As I search around YouTube for movies, presentations, etc., I begin to realize that with a bit of judicious use of Google, I can find nearly anything. That is, anything about businesses, personnel, corporate structures, and even personal information. Yes, even without spending money, there is data available about every conceivable part of your corporate and personal life. After spending a few dollars, there is quite a bit more. With all this data, is there really any privacy? We seem to think our data is private. Why? This is the next part of the data dilemma.
In the past, it was difficult, but not impossible, to find data about any organization. Most of this data took the form of public or government records. There were records at the town, county, and state levels. There were also records at the federal level. We may not have known what was being bought by organizations or people, but there was a good chance to know just about anything else we wanted to know. Now, however, we can find out much more. Data is everywhere. It is possible to find out what was shipped to an office, when it was received, and from where.
As humans, we share too much. During WWII, the phrase was “loose lips sink ships.” And yet, we continue to overshare. Social media is the new place to chat about things better left unwritten, or even unsaid. Data is the new battleground. Many companies want as much of it as possible. They want data not specifically, but generally. They wish to use the data to refine artificial intelligence and create thinking systems—systems that will know your every desire simply by what you do online. This may sound farfetched, but it is probably closer than we know.
We know where people are at companies, we know when they will be around, and we know even more about organizations than we ever did before. The phone books within older corporations used to be considered intellectual property. We no longer need them; email addresses, pictures, and phone numbers are readily available for nearly everyone anyone might wish to contact. This is the data used by those who do phishing or use other malware.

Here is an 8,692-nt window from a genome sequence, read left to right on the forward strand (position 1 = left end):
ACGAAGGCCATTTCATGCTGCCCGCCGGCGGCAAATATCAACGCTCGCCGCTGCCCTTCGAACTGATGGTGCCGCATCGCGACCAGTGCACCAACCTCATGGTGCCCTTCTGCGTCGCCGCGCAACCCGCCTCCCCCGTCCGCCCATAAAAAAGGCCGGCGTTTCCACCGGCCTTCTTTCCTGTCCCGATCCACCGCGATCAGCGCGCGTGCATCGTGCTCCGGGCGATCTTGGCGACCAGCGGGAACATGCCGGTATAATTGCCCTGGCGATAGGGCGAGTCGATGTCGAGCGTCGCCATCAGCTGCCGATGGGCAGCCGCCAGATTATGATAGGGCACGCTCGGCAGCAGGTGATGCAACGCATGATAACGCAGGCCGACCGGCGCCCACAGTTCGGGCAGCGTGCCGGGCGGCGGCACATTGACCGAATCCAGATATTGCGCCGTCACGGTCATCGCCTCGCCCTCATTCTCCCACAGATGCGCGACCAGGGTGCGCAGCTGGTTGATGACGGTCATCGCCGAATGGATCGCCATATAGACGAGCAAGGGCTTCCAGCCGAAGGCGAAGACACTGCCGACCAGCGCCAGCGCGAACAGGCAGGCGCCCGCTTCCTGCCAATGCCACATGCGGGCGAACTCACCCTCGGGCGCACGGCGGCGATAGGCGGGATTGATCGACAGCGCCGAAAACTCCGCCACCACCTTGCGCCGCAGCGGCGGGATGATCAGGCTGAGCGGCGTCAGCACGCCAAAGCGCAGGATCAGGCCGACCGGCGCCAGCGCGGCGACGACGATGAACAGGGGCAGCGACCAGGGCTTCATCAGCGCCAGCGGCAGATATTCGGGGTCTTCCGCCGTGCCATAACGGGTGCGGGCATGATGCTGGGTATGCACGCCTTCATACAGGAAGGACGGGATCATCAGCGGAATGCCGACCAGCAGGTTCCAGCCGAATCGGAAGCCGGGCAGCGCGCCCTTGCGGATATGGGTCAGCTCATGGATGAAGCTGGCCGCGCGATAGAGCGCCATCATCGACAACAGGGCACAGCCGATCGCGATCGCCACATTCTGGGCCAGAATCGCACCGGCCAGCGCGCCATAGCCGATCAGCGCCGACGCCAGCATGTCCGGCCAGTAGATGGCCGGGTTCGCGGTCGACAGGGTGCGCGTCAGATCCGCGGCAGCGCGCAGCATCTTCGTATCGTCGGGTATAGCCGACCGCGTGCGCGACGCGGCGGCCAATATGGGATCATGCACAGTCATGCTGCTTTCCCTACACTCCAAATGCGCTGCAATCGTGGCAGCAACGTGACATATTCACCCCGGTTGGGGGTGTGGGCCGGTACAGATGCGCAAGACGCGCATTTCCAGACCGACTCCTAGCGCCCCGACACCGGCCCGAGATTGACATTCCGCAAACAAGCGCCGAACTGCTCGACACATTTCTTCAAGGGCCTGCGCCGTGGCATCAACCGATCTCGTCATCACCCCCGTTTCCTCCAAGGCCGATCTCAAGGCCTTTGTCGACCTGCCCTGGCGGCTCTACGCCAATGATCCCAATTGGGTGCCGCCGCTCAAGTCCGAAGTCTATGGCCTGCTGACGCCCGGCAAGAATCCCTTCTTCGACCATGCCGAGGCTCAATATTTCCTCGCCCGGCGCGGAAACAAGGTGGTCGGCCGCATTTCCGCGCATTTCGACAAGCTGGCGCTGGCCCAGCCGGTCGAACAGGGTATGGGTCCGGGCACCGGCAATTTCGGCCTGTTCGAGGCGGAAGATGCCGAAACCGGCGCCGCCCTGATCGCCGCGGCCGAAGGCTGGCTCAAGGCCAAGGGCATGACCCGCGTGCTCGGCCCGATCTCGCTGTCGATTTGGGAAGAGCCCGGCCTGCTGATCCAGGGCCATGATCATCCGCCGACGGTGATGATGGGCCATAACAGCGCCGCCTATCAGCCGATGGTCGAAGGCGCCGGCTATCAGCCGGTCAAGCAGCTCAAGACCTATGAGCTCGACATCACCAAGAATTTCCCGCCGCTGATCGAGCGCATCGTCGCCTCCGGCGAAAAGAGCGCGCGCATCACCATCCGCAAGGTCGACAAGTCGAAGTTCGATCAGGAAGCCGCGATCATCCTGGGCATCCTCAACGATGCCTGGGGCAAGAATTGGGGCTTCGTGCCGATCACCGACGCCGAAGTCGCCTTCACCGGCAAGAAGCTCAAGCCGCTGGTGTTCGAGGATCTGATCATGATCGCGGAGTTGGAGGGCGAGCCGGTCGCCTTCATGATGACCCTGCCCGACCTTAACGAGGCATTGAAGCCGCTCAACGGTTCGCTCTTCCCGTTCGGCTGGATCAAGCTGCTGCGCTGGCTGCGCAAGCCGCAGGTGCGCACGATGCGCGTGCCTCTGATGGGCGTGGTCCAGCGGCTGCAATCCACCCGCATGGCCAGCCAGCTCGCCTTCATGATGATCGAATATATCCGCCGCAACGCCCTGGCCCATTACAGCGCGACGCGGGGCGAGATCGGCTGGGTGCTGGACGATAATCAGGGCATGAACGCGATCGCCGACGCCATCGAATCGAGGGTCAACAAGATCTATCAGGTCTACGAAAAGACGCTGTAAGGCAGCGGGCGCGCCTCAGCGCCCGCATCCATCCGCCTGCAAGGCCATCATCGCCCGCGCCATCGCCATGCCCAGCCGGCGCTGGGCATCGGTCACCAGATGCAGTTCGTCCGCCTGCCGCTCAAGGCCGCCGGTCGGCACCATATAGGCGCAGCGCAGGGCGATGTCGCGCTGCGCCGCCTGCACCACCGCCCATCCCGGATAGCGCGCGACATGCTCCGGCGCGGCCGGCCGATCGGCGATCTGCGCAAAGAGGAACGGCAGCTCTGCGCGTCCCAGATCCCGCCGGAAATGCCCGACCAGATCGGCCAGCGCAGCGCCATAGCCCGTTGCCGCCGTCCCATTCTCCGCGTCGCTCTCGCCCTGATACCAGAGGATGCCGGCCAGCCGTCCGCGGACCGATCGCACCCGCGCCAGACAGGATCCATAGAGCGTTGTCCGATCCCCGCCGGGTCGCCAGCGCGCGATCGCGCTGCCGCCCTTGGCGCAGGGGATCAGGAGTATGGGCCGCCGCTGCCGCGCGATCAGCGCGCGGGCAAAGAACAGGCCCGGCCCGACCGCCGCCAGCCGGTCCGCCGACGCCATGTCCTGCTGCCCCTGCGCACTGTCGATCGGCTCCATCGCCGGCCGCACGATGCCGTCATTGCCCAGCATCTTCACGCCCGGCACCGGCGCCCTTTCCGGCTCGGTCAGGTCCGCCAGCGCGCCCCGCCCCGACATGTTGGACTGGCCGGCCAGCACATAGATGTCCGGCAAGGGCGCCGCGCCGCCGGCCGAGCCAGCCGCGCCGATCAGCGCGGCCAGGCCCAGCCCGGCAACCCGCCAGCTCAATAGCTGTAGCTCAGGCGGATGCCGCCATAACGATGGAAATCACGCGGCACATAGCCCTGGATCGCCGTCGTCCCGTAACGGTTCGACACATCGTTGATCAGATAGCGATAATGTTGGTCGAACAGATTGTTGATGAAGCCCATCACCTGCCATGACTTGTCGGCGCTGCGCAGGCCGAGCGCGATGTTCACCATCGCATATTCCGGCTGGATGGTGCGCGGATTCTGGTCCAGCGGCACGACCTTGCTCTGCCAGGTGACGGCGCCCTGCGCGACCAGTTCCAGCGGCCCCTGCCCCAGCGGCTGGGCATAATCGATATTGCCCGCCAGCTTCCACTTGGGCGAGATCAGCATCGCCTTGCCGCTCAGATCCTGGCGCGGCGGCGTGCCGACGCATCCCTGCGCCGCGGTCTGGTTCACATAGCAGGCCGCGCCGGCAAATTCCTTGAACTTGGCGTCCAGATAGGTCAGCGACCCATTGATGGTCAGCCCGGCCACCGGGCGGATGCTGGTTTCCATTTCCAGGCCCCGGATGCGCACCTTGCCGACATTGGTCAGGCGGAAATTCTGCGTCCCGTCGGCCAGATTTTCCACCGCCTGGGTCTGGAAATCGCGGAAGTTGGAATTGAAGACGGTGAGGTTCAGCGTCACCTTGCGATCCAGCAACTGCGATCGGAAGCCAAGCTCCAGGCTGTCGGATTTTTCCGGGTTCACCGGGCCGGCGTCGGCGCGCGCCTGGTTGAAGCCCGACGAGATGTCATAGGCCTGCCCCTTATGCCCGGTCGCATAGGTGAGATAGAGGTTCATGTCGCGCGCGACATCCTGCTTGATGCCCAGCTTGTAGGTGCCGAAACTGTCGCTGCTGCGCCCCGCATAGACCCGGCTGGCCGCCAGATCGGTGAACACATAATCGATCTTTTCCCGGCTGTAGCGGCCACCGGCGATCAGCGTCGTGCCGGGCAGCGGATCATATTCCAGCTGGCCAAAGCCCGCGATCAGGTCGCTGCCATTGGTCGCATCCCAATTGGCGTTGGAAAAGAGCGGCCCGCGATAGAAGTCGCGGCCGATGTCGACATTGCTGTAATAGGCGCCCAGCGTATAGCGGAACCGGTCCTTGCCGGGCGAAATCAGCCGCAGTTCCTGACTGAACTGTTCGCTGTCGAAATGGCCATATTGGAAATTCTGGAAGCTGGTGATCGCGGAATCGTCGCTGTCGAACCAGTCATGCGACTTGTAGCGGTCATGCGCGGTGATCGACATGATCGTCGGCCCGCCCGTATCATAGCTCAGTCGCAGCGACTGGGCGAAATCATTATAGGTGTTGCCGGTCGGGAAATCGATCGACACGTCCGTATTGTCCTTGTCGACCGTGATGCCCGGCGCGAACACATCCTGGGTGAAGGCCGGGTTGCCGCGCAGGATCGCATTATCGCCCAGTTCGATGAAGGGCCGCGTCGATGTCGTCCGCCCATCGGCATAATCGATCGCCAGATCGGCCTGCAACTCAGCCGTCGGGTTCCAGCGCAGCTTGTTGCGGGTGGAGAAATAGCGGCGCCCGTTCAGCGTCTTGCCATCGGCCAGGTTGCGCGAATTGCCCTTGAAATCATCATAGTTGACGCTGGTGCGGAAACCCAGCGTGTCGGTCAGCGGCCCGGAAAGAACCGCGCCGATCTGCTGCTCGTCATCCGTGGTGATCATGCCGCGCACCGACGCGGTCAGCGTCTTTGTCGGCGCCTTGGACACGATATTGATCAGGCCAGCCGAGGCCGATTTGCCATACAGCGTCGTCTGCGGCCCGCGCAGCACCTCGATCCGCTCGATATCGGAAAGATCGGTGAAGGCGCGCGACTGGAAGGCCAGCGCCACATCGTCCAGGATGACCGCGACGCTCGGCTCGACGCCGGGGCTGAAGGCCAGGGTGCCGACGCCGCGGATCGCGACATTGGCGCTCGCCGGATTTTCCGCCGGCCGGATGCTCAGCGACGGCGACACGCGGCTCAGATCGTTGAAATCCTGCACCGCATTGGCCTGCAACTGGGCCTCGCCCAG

The real issue with our data is that it is already out there. The Internet has made it easier to gather. Easier to find. Easier to use. With the implementation of APIs, services that provide the data make it easy to mine. Even those who think they make it harder in fact make it easy, but not for automation and orchestration tools. The data becomes wide open. Since all this data I am talking about is public data, the data is still there—for the taking. Corporations use that data. Criminals use that data.
This is the data dilemma. Data that organizations can use is also the data that criminals want to use. Most of that data is public. The data of the new breed of business that creates data is also possible to mine. How do we defend against this? It is nearly impossible. We need to be vigilant, as the data is not going away.
In fact, data is increasing just from government regulation alone. Each new form gets scanned in somehow. This is an ongoing issue, but one we cannot address at the moment. Think about how your business is registered, how it leases property or buildings, how it sends and receives shipments, and how it pays taxes. All of this information ends up in public records, all searchable in some form. Google itself does an admirable job of collecting all this information in one place. Businesses themselves overshare information. Every site has quite a bit of personnel and other information.
We are in the realm of data sharing, yet we overshare, and that data is what criminals like to see. That is the dilemma. If we can see it, so can the bad guys. We, as technologists, should know what we share, know the risks, and know how what we share can be used negatively. Google hacking, Shodan hacking, and other data-gathering techniques are paramount to finding those negatives: negatives that we can turn into positives. That is our dilemma. Knowledge is power.
How do you gain knowledge of your organization?